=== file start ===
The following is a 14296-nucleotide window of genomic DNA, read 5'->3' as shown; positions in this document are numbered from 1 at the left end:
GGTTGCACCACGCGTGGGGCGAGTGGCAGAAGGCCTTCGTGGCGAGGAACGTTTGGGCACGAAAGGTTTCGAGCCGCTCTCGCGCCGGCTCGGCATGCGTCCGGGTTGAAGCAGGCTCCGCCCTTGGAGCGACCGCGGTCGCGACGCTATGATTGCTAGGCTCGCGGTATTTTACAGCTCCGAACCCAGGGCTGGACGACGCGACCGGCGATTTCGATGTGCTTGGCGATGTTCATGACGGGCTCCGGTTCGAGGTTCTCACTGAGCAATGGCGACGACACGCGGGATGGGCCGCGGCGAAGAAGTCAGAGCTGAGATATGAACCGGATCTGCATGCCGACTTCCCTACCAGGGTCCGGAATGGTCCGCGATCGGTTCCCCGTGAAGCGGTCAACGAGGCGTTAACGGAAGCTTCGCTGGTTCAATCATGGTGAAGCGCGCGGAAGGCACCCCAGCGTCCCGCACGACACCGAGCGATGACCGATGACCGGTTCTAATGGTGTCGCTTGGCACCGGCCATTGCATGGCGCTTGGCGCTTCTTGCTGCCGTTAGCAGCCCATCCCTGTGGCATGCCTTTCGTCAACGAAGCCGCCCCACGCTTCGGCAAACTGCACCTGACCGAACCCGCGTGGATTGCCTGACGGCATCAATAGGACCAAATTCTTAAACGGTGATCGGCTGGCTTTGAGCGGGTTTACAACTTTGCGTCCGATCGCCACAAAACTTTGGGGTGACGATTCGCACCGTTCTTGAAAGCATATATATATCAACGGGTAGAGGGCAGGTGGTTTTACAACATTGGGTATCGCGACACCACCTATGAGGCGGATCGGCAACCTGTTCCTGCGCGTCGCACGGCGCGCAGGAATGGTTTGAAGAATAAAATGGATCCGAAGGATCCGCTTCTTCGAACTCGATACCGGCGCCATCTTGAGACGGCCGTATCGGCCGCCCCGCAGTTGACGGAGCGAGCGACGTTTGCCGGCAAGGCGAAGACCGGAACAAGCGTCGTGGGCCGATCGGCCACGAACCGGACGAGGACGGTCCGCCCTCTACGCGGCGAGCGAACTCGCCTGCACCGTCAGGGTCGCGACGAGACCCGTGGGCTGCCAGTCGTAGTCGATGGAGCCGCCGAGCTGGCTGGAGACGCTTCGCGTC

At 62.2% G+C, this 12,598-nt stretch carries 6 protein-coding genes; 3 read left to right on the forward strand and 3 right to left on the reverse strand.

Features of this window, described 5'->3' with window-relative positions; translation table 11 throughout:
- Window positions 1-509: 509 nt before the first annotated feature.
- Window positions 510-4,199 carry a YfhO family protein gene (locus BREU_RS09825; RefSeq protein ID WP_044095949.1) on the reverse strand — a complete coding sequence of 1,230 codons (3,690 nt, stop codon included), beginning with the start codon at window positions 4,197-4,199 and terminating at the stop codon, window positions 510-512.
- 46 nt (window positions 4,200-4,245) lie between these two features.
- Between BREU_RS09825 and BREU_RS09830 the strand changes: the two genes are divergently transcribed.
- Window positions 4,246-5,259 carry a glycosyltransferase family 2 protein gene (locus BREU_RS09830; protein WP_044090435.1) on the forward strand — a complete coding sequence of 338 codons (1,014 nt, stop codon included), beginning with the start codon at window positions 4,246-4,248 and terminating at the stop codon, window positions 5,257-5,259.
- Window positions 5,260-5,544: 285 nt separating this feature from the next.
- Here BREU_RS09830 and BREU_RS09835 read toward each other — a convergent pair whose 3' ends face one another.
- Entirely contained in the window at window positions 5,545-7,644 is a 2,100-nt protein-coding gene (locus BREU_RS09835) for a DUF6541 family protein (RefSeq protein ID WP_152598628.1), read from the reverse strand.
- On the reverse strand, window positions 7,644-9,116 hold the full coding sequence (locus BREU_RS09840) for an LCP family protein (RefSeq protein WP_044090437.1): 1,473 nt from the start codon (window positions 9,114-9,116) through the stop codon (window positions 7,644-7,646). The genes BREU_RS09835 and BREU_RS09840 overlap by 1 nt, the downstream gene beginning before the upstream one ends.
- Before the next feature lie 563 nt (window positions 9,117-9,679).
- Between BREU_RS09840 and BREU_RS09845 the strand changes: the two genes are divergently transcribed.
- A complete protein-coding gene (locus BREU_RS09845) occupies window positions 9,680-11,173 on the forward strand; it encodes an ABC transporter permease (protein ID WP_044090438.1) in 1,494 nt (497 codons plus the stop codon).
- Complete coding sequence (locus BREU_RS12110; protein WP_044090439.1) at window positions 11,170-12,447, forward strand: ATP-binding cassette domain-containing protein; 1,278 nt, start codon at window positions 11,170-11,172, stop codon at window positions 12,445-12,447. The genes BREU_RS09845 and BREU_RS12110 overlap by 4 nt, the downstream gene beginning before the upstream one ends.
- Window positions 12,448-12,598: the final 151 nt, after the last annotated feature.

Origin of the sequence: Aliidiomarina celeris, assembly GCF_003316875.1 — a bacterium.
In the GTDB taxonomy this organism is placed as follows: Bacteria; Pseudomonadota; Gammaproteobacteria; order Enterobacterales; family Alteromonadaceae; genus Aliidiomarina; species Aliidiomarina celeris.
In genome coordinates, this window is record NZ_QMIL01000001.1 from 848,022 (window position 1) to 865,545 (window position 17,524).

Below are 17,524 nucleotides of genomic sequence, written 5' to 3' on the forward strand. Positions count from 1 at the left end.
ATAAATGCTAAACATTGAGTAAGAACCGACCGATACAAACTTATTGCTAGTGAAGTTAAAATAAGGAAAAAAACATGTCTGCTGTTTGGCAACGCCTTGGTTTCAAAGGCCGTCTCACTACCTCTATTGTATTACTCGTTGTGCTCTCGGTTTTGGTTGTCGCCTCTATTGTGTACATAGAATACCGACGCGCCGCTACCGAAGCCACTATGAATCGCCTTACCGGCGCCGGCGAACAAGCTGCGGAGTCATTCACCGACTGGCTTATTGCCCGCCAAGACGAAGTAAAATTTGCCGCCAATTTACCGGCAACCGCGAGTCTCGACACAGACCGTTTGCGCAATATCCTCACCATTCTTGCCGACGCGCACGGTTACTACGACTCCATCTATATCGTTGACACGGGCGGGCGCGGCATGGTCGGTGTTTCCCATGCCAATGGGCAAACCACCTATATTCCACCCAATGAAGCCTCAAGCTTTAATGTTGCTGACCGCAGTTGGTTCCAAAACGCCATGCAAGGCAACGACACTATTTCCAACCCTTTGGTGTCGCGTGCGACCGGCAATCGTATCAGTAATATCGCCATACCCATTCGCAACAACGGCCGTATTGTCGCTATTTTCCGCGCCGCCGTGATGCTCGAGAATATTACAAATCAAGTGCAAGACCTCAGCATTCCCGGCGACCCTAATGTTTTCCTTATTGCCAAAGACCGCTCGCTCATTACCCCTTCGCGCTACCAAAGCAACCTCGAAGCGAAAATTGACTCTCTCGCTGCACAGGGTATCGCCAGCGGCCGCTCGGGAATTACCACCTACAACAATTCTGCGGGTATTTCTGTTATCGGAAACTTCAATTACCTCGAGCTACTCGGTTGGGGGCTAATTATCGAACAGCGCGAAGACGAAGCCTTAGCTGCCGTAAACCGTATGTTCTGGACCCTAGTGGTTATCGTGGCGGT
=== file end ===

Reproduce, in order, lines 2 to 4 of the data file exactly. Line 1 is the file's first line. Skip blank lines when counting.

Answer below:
GGTTGCACCACGCGTGGGGCGAGTGGCAGAAGGCCTTCGTGGCGAGGAACGTTTGGGCACGAAAGGTTTCGAGCCGCTCTCGCGCCGGCTCGGCATGCGTCCGGGTTGAAGCAGGCTCCGCCCTTGGAGCGACCGCGGTCGCGACGCTATGATTGCTAGGCTCGCGGTATTTTACAGCTCCGAACCCAGGGCTGGACGACGCGACCGGCGATTTCGATGTGCTTGGCGATGTTCATGACGGGCTCCGGTTCGAGGTTCTCACTGAGCAATGGCGACGACACGCGGGATGGGCCGCGGCGAAGAAGTCAGAGCTGAGATATGAACCGGATCTGCATGCCGACTTCCCTACCAGGGTCCGGAATGGTCCGCGATCGGTTCCCCGTGAAGCGGTCAACGAGGCGTTAACGGAAGCTTCGCTGGTTCAATCATGGTGAAGCGCGCGGAAGGCACCCCAGCGTCCCGCACGACACCGAGCGATGACCGATGACCGGTTCTAATGGTGTCGCTTGGCACCGGCCATTGCATGGCGCTTGGCGCTTCTTGCTGCCGTTAGCAGCCCATCCCTGTGGCATGCCTTTCGTCAACGAAGCCGCCCCACGCTTCGGCAAACTGCACCTGACCGAACCCGCGTGGATTGCCTGACGGCATCAATAGGACCAAATTCTTAAACGGTGATCGGCTGGCTTTGAGCGGGTTTACAACTTTGCGTCCGATCGCCACAAAACTTTGGGGTGACGATTCGCACCGTTCTTGAAAGCATATATATATCAACGGGTAGAGGGCAGGTGGTTTTACAACATTGGGTATCGCGACACCACCTATGAGGCGGATCGGCAACCTGTTCCTGCGCGTCGCACGGCGCGCAGGAATGGTTTGAAGAATAAAATGGATCCGAAGGATCCGCTTCTTCGAACTCGATACCGGCGCCATCTTGAGACGGCCGTATCGGCCGCCCCGCAGTTGACGGAGCGAGCGACGTTTGCCGGCAAGGCGAAGACCGGAACAAGCGTCGTGGGCCGATCGGCCACGAACCGGACGAGGACGGTCCGCCCTCTACGCGGCGAGCGAACTCGCCTGCACCGTCAGGGTCGCGACGAGACCCGTGGGCTGCCAGTCGTAGTCGATGGAGCCGCCGAGCTGGCTGGAGACGCTTCGCGTC

At 62.2% G+C, this 12,598-nt stretch carries 6 protein-coding genes; 3 read left to right on the forward strand and 3 right to left on the reverse strand.

Features of this window, described 5'->3' with window-relative positions; translation table 11 throughout: